There’s an ironic juxtaposition of two themes binding these 3 chapters together: the simultaneous presence of poison and hope in the line of descendants from Adam & Eve after the events of Genesis 3.
1. Hope in the Line. Genesis 4 opens with the announcement of Eve’s first pregnancy and the birth of the first child of the earth: Cain, the first “seed” of the woman (cf. 3:15). Interestingly, verse 1 incorporates a direct quote from Eve to help us understand her perspective on Cain’s birth: “I have gotten a man with the help of the LORD.”
This is interesting to me, especially when I consider the proximity of Cain’s birth to the Lord’s promise in 3:15. Think about what Eve knows at this point in the narrative. She has heard the Lord’s promise of a conquering seed in 3:15, who will be “her offspring.” Now, in 4:1, she is pregnant with her first offspring. After this promise and after her daily-increasing awareness of the consequences of sin after her expulsion from the Garden, wouldn’t her most logical deduction, her most natural hope, be that this first seed that opens her womb would prove to be the promised conquering seed? I think this hope–that her firstborn, Cain, will fulfill the Lord’s promise of a Deliverer–is precisely what she expresses in 4:1. Tragically, events soon demonstrate otherwise.
2. Poison in the Line. Eve’s understandable hopes notwithstanding, Cain’s story is not the story of the Redeemer’s appearance, but of the need for that Redeemer. Cain’s premeditated murder of his brother, Abel, demonstrates that the consequences of Adam’s sin are more complex and more serious than we might have thought at first: the 1st seed reveals that there is a dark and indelible poison in the line. The tension in the story is now drawn very starkly: how it will be that a seed of the woman could ever be our Deliverer, if her very first seed was so wicked? God will have to act to enter and disrupt the “natural” development of the woman’s line.
1. Poison in the Line. Genesis 5, “the book of the generations of Adam” (5:1), is one body-blow after another. The text gives us accounts of 9 of Adam’s descendants, and 8 of these accounts end with the same refrain: “and he died.” The only exception is Enoch (5:21-24), whom the Lord “took” (5:24) because he “walked with God” (5:22). But, apart from Enoch, the rule is unmistakably death. The poison in the line is not only unmistakable, but unstoppable: sin’s onslaught continues to spread unchecked across generations and millennia. But, as the end of the chapter shows us, sin isn’t the only storyline.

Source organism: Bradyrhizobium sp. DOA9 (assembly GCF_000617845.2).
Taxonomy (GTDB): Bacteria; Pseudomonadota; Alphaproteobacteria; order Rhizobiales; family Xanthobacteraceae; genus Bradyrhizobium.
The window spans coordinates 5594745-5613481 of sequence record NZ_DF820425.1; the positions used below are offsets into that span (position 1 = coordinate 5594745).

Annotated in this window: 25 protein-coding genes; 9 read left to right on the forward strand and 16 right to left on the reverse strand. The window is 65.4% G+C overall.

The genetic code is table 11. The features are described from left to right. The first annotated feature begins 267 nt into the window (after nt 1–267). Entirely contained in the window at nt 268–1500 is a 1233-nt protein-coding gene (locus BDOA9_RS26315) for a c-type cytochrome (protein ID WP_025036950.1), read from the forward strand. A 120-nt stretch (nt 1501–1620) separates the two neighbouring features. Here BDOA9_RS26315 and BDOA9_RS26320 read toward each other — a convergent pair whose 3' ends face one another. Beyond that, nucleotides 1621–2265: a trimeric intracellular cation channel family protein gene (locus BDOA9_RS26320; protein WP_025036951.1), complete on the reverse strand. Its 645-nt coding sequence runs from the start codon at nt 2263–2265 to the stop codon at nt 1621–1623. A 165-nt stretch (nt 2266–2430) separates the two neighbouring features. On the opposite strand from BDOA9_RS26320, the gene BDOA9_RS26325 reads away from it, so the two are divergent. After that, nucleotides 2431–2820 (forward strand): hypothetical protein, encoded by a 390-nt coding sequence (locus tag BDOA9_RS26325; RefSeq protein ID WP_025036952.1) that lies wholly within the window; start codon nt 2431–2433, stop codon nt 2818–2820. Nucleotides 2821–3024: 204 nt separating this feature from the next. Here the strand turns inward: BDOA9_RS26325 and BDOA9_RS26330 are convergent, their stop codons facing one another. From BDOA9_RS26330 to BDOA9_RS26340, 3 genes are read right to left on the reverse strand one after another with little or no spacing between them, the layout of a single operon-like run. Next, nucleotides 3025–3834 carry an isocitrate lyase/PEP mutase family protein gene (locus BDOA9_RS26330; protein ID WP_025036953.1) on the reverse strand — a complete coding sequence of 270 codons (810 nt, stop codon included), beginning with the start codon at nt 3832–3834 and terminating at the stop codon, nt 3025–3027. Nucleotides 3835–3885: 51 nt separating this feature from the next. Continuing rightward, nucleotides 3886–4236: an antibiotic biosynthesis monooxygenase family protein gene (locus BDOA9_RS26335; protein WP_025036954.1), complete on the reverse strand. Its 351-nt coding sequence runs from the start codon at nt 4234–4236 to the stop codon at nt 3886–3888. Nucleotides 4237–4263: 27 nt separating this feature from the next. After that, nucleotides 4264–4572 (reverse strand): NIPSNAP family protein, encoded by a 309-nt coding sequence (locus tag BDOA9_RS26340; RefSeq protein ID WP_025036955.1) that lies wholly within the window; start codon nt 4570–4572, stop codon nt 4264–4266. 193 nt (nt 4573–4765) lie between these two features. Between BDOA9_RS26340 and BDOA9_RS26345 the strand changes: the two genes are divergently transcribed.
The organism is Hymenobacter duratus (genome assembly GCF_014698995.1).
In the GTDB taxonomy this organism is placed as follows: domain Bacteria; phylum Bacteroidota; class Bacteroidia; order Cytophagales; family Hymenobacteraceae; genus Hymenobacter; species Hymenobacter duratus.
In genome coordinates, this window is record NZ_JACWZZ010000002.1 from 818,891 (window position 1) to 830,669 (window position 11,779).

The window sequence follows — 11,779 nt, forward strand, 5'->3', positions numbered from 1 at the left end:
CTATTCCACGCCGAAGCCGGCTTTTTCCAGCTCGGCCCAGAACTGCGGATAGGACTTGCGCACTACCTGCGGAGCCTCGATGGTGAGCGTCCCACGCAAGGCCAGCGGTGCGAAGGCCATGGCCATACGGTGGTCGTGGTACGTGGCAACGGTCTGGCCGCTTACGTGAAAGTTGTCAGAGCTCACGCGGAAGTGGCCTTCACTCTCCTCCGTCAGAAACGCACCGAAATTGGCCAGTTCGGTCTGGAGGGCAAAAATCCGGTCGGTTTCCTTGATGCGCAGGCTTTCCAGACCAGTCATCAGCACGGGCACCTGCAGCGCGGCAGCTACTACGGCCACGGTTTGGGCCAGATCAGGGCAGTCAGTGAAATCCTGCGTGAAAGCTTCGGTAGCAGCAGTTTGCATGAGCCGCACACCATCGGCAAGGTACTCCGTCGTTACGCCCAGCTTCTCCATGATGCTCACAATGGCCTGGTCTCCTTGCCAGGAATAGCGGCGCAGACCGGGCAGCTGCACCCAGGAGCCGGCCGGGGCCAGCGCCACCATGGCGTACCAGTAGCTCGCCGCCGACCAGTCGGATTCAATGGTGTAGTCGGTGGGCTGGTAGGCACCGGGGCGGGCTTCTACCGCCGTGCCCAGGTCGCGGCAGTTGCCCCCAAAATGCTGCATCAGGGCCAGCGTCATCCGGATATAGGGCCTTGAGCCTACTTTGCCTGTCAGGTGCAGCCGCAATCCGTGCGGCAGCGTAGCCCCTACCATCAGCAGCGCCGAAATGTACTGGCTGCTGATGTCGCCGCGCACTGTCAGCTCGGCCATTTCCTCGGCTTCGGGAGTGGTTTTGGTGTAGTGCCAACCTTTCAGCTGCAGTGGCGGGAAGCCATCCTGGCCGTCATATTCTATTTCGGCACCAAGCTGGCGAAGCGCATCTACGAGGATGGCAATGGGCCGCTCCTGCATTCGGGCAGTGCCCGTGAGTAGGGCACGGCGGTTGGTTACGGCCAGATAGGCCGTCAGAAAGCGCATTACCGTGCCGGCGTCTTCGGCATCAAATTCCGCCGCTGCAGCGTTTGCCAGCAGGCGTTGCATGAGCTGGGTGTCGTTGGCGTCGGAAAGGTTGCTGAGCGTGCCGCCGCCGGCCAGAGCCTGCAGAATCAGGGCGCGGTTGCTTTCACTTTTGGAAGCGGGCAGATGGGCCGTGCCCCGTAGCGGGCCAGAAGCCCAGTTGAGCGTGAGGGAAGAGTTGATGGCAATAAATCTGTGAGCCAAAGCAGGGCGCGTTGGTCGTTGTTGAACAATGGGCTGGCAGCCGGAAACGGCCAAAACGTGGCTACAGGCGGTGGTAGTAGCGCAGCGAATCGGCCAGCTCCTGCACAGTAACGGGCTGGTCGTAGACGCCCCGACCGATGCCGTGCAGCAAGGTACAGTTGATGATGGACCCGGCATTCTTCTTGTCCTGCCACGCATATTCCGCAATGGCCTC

2. Hope in the Line. Verse 28 describes Noah’s birth. Just like Eve’s comment at Cain’s birth in 4:1, Noah’s birth is reported through the use of a direct quote from his father, Lamech: “Out of the ground that the LORD has cursed this one shall bring us relief from our work and from the painful toil of our hands” (5:29). Lamech is looking to his son, Noah (whose name means “rest”), to undo the curses of the Fall (“our work and…the painful toil of our hands”–cf. 3:17-19); he is hoping, in other words, that Noah will prove to be the promised seed of Genesis 3:15, the Redeemer who will at last provide the promised and longed for rest. Which brings us to Chapter 6….
1. Poison in the Line. Chapter 6 chronicles the poison’s reach both extensively and intensively. Extensively: “Now the earth was corrupt in God’s sight, and the earth was filled with violence. And God saw the earth, and behold, it was corrupt, for all flesh had corrupted their way on the earth” (6:11-12). Intensively: “The LORD saw that the wickedness of man was great in the earth, and that every intention of the thoughts of his heart was only evil continually” (6:5). (Note that this is God’s evaluation of man, not man’s evaluation of man, what He thinks of our sin, not what we think of our sin). In a tragically ironic reversal of the Lord’s design for His image bearers in 1:28, the sin in the Garden has metastasized: it has been bitterly fruitful and multiplied to fill, subdue, and rule man’s life on the earth. This is no ordinary poison. And thus, the Lord’s announcement of the Flood to Noah.
2. Hope. In the midst of Chapter 6’s darkness, Noah’s faithfulness stands out as a ray of hope, a remnant the Lord resolves to preserve through the coming Flood, in many ways like a new Adam. Yet, as coming events will demonstrate, Noah, while he represents the promise of hope in the Line, is not himself the fulfillment of that promise from 3:15. As we will see, he points, not toward himself, but forward away from himself and toward the promised Rest-Giver, Jesus Christ: “Come to Me, all who labor and are heavy-laden, and I will give you rest. Take My yoke upon you, and learn from Me, for I am gentle and humble in heart, and you will find rest for your souls. For My yoke is easy, and My burden is light” (Matthew 11:28-30).
May each of us come to Him and find in Him the promised Rest today. SDG.